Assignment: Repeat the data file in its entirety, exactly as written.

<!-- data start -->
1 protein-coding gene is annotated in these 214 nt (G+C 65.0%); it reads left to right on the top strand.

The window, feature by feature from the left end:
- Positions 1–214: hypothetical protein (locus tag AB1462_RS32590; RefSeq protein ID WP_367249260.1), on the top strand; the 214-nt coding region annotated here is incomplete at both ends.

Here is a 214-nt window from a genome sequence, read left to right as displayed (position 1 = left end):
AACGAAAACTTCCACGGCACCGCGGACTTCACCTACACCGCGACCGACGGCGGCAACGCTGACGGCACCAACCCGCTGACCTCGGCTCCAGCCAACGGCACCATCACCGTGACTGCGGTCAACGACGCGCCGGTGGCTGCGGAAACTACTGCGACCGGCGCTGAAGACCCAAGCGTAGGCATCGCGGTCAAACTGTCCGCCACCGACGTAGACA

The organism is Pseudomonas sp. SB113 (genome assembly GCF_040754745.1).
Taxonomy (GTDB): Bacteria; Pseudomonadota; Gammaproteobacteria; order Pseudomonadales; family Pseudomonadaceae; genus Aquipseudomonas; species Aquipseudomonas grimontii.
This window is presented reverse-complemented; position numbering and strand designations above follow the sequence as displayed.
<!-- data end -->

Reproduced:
1 protein-coding gene is annotated in these 214 nt (G+C 65.0%); it reads left to right on the top strand.

The window, feature by feature from the left end:
- Positions 1–214: hypothetical protein (locus tag AB1462_RS32590; RefSeq protein ID WP_367249260.1), on the top strand; the 214-nt coding region annotated here is incomplete at both ends.

Here is a 214-nt window from a genome sequence, read left to right as displayed (position 1 = left end):
AACGAAAACTTCCACGGCACCGCGGACTTCACCTACACCGCGACCGACGGCGGCAACGCTGACGGCACCAACCCGCTGACCTCGGCTCCAGCCAACGGCACCATCACCGTGACTGCGGTCAACGACGCGCCGGTGGCTGCGGAAACTACTGCGACCGGCGCTGAAGACCCAAGCGTAGGCATCGCGGTCAAACTGTCCGCCACCGACGTAGACA

The organism is Pseudomonas sp. SB113 (genome assembly GCF_040754745.1).
Taxonomy (GTDB): Bacteria; Pseudomonadota; Gammaproteobacteria; order Pseudomonadales; family Pseudomonadaceae; genus Aquipseudomonas; species Aquipseudomonas grimontii.
This window is presented reverse-complemented; position numbering and strand designations above follow the sequence as displayed.